Raoul Koczalski / public domain; source: (Wikimedia Commons)
(3 January 1884 – 24 November 1948) a.k.a. Georg Armand, pianist, composer and teacher, born in Warsaw, died in Poznań. He received his first lessons of music from his mother and was subsequently taught by Julian Gadomski. He made his public debut in Warsaw on 15 March 1888 performing works by Franz Hünten, Jean Louis Gobbaerts, Carl Maria von Weber and the Mazurka in B flat major op. 7 No 1 by Fryderyk Chopin. The success of that performance brought him invitations from Riga, Saint Petersburg, Odessa and Paris. As a token of appreciation for the young genius, he was named honourable court pianist of the King of Spain, the Shah of Persia and the Sultan of Turkey. Koczalski studied piano with Ludwik Marek in Lwów in 1891 – 1892. For the next four years he took summer courses with piano teacher Karol Mikuli in Lwów (present-day Lviv in the Republic of Ukraine), simultaneously deepening his expertise of composition and instrumentation with Henryk Jarecki. He also studied musicology and philosophy at the University of Paris. Despite his extensive studies of music, he never stopped performing – concert performances took him all around Europe. At the age of 12 (he gave his 1000th performance in Berlin in 1897), his repertoire spanned works by Johann Sebastian Bach, Ludwig van Beethoven, Ferenc Liszt, Anton Rubinstein, Ignacy Jan Paderewski, Pyotr Ilyich Tchaikovsky, Benjamin Godard, George Frideric Handel, Johann Nepomuk Hummel, Felix Mendelssohn-Bartholdy, Wolfgang Amadeus Mozart, Maurycy Moszkowski, Robert Schumann, Franz Schubert, Camille Saint-Saëns, Carl Maria von Weber and, most notably, Fryderyk Chopin. Due to his busy concert schedule, he spent most of his time abroad, usually residing in Germany (Wiesbaden, Leipzig and Berlin). He performed hundreds of concerts each year, most of them recitals, and recorded numerous albums.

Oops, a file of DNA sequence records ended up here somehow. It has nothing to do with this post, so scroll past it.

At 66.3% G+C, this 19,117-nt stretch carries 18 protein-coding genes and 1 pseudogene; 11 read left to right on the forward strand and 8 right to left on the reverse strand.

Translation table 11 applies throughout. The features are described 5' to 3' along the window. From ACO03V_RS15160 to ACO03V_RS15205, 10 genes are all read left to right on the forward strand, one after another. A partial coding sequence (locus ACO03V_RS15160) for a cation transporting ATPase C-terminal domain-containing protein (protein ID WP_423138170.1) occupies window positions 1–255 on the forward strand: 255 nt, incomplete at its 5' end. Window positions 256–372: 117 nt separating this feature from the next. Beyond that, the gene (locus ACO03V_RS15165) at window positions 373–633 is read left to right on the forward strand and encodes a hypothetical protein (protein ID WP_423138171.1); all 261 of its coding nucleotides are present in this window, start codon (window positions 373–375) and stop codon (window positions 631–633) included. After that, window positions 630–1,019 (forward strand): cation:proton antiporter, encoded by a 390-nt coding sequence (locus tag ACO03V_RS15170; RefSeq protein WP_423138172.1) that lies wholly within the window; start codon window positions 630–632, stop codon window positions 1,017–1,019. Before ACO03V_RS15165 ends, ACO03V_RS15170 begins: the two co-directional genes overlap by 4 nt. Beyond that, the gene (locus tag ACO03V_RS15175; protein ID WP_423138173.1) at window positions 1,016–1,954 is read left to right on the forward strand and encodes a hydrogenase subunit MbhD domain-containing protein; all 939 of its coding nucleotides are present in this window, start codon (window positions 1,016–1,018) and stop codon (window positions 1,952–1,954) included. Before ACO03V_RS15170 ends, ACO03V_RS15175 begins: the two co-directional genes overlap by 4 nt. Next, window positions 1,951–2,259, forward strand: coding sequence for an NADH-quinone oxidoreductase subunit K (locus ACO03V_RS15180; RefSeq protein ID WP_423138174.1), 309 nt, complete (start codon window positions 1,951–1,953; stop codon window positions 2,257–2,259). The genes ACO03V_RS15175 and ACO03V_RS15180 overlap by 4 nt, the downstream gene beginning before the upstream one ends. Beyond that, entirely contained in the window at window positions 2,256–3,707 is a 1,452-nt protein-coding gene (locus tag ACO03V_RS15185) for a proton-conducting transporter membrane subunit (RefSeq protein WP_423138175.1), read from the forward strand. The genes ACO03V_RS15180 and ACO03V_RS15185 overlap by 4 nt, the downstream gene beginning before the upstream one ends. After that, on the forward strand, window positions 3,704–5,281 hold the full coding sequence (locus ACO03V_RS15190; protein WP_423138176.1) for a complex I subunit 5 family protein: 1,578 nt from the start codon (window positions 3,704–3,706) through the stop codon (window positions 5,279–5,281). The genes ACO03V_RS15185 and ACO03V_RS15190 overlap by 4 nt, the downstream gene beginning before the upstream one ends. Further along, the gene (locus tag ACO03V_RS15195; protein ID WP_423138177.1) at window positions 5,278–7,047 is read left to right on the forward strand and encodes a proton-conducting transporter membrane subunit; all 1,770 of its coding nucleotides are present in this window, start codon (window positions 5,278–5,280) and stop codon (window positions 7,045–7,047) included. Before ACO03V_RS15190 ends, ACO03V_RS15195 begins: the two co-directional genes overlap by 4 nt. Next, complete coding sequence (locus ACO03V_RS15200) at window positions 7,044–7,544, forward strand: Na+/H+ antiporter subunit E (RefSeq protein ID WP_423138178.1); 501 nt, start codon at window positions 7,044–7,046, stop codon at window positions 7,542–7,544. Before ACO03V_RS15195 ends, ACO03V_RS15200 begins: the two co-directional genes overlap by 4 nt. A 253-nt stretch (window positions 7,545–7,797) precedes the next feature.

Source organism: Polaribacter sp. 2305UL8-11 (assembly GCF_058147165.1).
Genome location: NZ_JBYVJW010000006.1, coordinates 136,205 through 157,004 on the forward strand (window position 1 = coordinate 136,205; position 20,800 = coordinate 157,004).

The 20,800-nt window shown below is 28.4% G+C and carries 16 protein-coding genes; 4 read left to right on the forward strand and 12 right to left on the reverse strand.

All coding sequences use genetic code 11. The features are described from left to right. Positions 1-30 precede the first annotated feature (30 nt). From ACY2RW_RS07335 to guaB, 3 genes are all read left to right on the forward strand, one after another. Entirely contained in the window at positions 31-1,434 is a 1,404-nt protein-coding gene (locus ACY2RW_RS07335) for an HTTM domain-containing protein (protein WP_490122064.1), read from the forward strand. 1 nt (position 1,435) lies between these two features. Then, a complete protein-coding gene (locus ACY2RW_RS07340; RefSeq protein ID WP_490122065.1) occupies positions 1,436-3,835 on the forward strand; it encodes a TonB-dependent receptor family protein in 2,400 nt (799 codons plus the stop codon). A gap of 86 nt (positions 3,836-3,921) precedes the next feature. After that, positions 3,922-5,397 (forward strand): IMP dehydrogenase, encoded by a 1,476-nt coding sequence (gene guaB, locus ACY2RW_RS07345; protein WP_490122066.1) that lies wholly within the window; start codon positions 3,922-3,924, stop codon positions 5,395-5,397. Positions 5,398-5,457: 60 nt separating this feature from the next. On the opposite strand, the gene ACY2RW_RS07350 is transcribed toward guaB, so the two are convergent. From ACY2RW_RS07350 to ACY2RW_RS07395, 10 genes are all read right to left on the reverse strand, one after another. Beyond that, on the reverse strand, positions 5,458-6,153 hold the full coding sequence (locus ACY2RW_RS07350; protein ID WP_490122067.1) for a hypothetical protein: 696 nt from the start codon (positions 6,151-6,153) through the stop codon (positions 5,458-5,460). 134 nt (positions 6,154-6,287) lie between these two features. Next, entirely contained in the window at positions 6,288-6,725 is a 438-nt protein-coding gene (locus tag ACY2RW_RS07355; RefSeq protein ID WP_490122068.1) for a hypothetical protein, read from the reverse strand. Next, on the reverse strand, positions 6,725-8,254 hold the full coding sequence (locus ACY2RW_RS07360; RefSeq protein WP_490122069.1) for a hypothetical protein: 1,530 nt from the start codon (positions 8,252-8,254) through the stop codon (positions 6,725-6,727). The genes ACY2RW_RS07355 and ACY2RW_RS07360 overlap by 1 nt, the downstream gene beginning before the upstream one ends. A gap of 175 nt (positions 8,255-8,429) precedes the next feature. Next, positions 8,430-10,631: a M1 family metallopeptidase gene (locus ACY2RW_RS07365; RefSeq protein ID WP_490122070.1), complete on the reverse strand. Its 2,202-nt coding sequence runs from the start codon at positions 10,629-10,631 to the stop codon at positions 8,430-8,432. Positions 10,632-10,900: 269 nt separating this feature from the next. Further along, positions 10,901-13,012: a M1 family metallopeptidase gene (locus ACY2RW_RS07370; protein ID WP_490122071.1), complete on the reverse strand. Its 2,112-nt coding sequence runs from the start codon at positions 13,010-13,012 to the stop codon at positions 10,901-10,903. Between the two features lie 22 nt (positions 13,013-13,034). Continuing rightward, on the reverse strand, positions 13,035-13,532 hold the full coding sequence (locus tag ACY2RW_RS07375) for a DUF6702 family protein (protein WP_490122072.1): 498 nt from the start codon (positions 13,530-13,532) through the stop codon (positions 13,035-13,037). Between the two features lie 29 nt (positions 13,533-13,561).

Koczalski spent the Second World War in Berlin, where his activities were hindered by the German authorities: he was banned from public performance and was not allowed to leave the city. Despite these restrictions, Koczalski continued performing in his home in front of a circle of friends and students. In 1945, he returned to Poland and took up the post of a piano teacher at the State College of Music (Państwowa Wyższa Szkoła Muzyczna) in Poznań. His concert schedule did not subside until the last days of his life. He died of a heart attack before his performance at the above-mentioned College. Koczalski was buried in the cemetery dedicated to the most distinguished inhabitants of the region (Cmentarz Zasłużonych Wielkopolan) on Wzgórze Świętego Wojciecha (Saint Adalbert Hill) in the city of Poznań.
Raul Koczalski devoted much of his life to the musical legacy of Fryderyk Chopin. He considered himself the guardian of the Chopin tradition handed down to him by Mikuli. The artist left behind dozens of recordings with works by Chopin, Bach, Mozart, Liszt, Paderewski, Schumann and his own compositions released by Columbia, HMV, Muza, Odeon, Polydor and Pearl CD. In recognition of his merits for the development of Polish culture, he was posthumously awarded the Officer’s Cross of the Order of Polonia Restituta.